We hope this magazine assists in blurring the lines between so-called “genre fiction” and “literary fiction.” As a writer, do you embrace one of these categories over another? Why?
I don’t think I embrace one over the other, but as a writer I’m very aware that lots of literary magazines won’t accept submissions of so-called “genre fiction.” I also write poetry and I think it’s interesting that there isn’t really a restrictive categorisation going on with that form of literature, at least not when it’s on the page. A poem seems to generally be allowed to be a poem, whereas publishers feel the need to pigeonhole fiction into “literary” and “non-literary”. It just leads to readers missing out. So I’m all for the blurring of those lines, both as a writer and as a reader.
We love learning about writers who have “gothic/weird” tendencies but who typically aren’t labeled as “gothic.” Who’s someone you recommend we check out?
I’m from the same Welsh city as Dylan Thomas, and he’s rightly celebrated here as both a writer and cultural icon. He’s perhaps best-known for his poems and plays, but he also has a strong reputation for short stories. His better-known stories are semi-autobiographical—“A Child’s Christmas in Wales”, “The Outing”, “Return Journey”, etc.—and are often steeped in wit and nostalgia. However, recently I’ve discovered that he wrote darker fiction too—some of the stories so grotesque that his publisher backed out of printing them because they feared an obscenity trial. Amongst them “The Dress” is a nightmarish story about a hunted man hiding in the mist on the hills, “The Burning Baby” a disturbing folk horror centred upon a repulsive reverend and his changeling son, and “The Horse’s Ha” a weird tale of plague riding into a village on the back of a white horse (this one even features a zombie horde). There’s also “The Followers”, a ghost story set on a wet winter’s evening, where two young voyeurs follow a woman home to watch her through the window and then wish that they hadn’t. A pamphlet version of “The Followers” was published in the 1970s with a set of wonderfully gloomy black-and-white illustrations by Meg Stevens—it’s out of print now, but I’d recommend searching for the illustrations online.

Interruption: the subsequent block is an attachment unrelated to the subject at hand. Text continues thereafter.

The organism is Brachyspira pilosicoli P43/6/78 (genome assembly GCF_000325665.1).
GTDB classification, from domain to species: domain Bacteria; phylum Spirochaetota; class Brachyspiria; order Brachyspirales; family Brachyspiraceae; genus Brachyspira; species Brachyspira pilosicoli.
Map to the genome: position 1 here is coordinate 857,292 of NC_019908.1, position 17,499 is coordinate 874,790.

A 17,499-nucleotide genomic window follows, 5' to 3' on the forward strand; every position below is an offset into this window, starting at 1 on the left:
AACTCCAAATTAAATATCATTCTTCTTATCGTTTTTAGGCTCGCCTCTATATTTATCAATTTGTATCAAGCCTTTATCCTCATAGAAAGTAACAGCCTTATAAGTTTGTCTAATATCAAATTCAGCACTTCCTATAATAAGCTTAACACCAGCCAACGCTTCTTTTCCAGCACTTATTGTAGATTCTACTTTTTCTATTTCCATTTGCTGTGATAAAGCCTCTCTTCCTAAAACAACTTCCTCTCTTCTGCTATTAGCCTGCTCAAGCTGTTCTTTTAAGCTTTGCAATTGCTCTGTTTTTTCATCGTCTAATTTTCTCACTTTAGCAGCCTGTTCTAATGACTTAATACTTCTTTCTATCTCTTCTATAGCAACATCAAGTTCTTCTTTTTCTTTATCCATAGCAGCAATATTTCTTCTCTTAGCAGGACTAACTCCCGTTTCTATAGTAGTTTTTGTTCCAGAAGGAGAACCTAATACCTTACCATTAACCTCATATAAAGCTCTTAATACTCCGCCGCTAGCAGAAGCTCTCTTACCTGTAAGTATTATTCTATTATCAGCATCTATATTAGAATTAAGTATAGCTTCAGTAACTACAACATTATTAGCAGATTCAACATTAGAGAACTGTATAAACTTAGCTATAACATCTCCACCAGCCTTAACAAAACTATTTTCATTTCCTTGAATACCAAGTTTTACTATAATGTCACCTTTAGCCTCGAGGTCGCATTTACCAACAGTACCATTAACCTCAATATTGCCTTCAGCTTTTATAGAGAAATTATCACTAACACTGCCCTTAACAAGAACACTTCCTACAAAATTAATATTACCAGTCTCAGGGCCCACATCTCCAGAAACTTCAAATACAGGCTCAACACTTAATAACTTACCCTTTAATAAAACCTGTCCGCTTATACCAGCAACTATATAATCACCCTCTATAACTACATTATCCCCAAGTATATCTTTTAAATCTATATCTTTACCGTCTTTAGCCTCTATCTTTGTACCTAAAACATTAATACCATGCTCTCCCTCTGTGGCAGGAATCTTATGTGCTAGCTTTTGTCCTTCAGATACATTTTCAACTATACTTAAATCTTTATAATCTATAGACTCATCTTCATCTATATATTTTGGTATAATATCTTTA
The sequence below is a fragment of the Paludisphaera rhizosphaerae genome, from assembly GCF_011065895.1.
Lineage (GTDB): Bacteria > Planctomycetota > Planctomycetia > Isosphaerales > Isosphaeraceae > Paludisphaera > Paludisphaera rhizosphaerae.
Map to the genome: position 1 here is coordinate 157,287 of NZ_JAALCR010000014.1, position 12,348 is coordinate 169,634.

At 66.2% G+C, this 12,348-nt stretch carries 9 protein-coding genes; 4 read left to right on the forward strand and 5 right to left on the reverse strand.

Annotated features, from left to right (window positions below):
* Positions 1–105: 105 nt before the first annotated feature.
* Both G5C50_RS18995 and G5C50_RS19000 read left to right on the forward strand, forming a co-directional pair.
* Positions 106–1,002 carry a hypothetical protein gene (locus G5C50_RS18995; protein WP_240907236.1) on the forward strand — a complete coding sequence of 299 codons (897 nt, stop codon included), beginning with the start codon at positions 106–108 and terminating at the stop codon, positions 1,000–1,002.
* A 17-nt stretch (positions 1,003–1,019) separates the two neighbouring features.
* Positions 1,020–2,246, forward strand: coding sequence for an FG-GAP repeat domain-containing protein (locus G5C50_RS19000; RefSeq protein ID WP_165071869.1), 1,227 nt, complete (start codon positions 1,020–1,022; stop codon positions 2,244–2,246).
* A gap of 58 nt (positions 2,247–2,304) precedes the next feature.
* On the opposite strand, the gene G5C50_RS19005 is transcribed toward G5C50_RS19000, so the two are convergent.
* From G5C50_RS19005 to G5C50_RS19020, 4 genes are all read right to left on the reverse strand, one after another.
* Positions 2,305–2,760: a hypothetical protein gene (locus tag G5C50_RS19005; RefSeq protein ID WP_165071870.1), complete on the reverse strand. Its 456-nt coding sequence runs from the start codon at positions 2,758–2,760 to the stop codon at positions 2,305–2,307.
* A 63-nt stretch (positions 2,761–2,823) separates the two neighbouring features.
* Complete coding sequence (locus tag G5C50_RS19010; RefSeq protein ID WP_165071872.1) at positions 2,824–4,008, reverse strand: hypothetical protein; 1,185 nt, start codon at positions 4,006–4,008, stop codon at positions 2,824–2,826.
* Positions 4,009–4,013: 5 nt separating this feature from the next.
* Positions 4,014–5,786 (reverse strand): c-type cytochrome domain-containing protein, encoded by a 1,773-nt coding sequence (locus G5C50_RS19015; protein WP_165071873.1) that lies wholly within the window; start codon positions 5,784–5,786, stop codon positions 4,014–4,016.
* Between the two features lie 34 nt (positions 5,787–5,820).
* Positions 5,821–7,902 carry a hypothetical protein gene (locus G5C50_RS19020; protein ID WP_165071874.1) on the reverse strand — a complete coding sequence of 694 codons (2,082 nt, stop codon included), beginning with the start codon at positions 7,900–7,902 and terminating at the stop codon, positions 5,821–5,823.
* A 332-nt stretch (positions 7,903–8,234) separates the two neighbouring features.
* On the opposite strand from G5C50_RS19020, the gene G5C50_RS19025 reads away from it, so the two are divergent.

Dylan Thomas is definitely Swansea’s most famous writer, but there are others to celebrate here too: including Jane Fraser, who writes stories set on the nearby Gower peninsula. Gower boasts a dramatic coastline, and in the summer months its beaches are filled with tourists. But Jane Fraser’s stories are set out of season, and focus on the peninsula’s darker corners. Her 2019 collection “The South Westerlies” wasn’t really marketed as such, but it contains some brilliantly gothic slices of Gower life, often bringing the strangeness of local myth and folklore into modern settings. I think the title story is my favourite: about an older couple who buy a house that coincidentally contains an oak table from the wife’s first marriage. The table becomes an overbearing presence in their lives, and at night its wood cracks and groans as the house is filled with the smell of a particular brand of cigarettes. The whole collection is brilliant, but it’s worth reading for that haunting story alone.